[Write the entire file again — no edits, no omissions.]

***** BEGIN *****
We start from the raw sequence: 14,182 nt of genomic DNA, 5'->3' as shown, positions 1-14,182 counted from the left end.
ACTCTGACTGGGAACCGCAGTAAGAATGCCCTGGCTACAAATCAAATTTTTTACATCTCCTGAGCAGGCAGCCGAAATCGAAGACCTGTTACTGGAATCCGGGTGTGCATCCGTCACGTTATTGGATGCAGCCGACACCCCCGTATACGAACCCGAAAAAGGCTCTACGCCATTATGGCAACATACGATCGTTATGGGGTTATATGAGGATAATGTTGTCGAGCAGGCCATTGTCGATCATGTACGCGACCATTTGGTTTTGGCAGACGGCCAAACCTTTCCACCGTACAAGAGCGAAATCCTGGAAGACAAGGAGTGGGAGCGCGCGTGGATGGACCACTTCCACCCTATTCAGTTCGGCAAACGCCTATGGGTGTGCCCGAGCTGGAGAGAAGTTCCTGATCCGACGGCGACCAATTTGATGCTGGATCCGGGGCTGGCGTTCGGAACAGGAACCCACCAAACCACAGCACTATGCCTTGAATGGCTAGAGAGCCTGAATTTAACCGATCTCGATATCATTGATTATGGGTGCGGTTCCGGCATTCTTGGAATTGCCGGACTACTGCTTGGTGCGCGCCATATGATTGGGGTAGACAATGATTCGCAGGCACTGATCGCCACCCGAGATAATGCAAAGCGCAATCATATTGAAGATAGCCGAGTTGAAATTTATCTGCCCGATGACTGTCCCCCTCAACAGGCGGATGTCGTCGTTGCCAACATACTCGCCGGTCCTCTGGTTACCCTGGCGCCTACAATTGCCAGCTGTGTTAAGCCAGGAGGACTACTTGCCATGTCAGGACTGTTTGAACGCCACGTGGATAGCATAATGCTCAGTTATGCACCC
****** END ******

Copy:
We start from the raw sequence: 14,182 nt of genomic DNA, 5'->3' as shown, positions 1-14,182 counted from the left end.
ACTCTGACTGGGAACCGCAGTAAGAATGCCCTGGCTACAAATCAAATTTTTTACATCTCCTGAGCAGGCAGCCGAAATCGAAGACCTGTTACTGGAATCCGGGTGTGCATCCGTCACGTTATTGGATGCAGCCGACACCCCCGTATACGAACCCGAAAAAGGCTCTACGCCATTATGGCAACATACGATCGTTATGGGGTTATATGAGGATAATGTTGTCGAGCAGGCCATTGTCGATCATGTACGCGACCATTTGGTTTTGGCAGACGGCCAAACCTTTCCACCGTACAAGAGCGAAATCCTGGAAGACAAGGAGTGGGAGCGCGCGTGGATGGACCACTTCCACCCTATTCAGTTCGGCAAACGCCTATGGGTGTGCCCGAGCTGGAGAGAAGTTCCTGATCCGACGGCGACCAATTTGATGCTGGATCCGGGGCTGGCGTTCGGAACAGGAACCCACCAAACCACAGCACTATGCCTTGAATGGCTAGAGAGCCTGAATTTAACCGATCTCGATATCATTGATTATGGGTGCGGTTCCGGCATTCTTGGAATTGCCGGACTACTGCTTGGTGCGCGCCATATGATTGGGGTAGACAATGATTCGCAGGCACTGATCGCCACCCGAGATAATGCAAAGCGCAATCATATTGAAGATAGCCGAGTTGAAATTTATCTGCCCGATGACTGTCCCCCTCAACAGGCGGATGTCGTCGTTGCCAACATACTCGCCGGTCCTCTGGTTACCCTGGCGCCTACAATTGCCAGCTGTGTTAAGCCAGGAGGACTACTTGCCATGTCAGGACTGTTTGAACGCCACGTGGATAGCATAATGCTCAGTTATGCACCC